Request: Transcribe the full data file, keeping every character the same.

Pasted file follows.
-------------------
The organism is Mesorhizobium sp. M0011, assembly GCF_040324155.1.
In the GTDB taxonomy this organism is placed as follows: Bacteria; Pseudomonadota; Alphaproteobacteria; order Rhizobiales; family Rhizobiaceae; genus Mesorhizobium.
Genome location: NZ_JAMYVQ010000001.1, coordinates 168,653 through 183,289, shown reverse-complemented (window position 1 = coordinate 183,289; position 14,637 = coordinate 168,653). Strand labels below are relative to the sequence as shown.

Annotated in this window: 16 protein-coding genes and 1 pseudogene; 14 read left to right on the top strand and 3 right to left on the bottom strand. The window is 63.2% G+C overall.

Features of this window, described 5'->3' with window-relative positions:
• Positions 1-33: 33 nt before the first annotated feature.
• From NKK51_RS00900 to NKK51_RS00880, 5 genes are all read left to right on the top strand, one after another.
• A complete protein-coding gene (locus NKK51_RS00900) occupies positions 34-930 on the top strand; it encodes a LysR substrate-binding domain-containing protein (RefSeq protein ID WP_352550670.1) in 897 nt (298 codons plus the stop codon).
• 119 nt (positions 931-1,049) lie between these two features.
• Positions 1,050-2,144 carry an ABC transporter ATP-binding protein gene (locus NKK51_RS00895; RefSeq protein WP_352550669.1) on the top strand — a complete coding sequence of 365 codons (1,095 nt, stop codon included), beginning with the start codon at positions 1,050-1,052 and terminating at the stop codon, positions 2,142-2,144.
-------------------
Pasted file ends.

The organism is Mesorhizobium sp. M0011, assembly GCF_040324155.1.
In the GTDB taxonomy this organism is placed as follows: Bacteria; Pseudomonadota; Alphaproteobacteria; order Rhizobiales; family Rhizobiaceae; genus Mesorhizobium.
Genome location: NZ_JAMYVQ010000001.1, coordinates 168,653 through 183,289, shown reverse-complemented (window position 1 = coordinate 183,289; position 14,637 = coordinate 168,653). Strand labels below are relative to the sequence as shown.

Annotated in this window: 16 protein-coding genes and 1 pseudogene; 14 read left to right on the top strand and 3 right to left on the bottom strand. The window is 63.2% G+C overall.

Features of this window, described 5'->3' with window-relative positions:
• Positions 1-33: 33 nt before the first annotated feature.
• From NKK51_RS00900 to NKK51_RS00880, 5 genes are all read left to right on the top strand, one after another.
• A complete protein-coding gene (locus NKK51_RS00900) occupies positions 34-930 on the top strand; it encodes a LysR substrate-binding domain-containing protein (RefSeq protein ID WP_352550670.1) in 897 nt (298 codons plus the stop codon).
• 119 nt (positions 931-1,049) lie between these two features.
• Positions 1,050-2,144 carry an ABC transporter ATP-binding protein gene (locus NKK51_RS00895; RefSeq protein WP_352550669.1) on the top strand — a complete coding sequence of 365 codons (1,095 nt, stop codon included), beginning with the start codon at positions 1,050-1,052 and terminating at the stop codon, positions 2,142-2,144.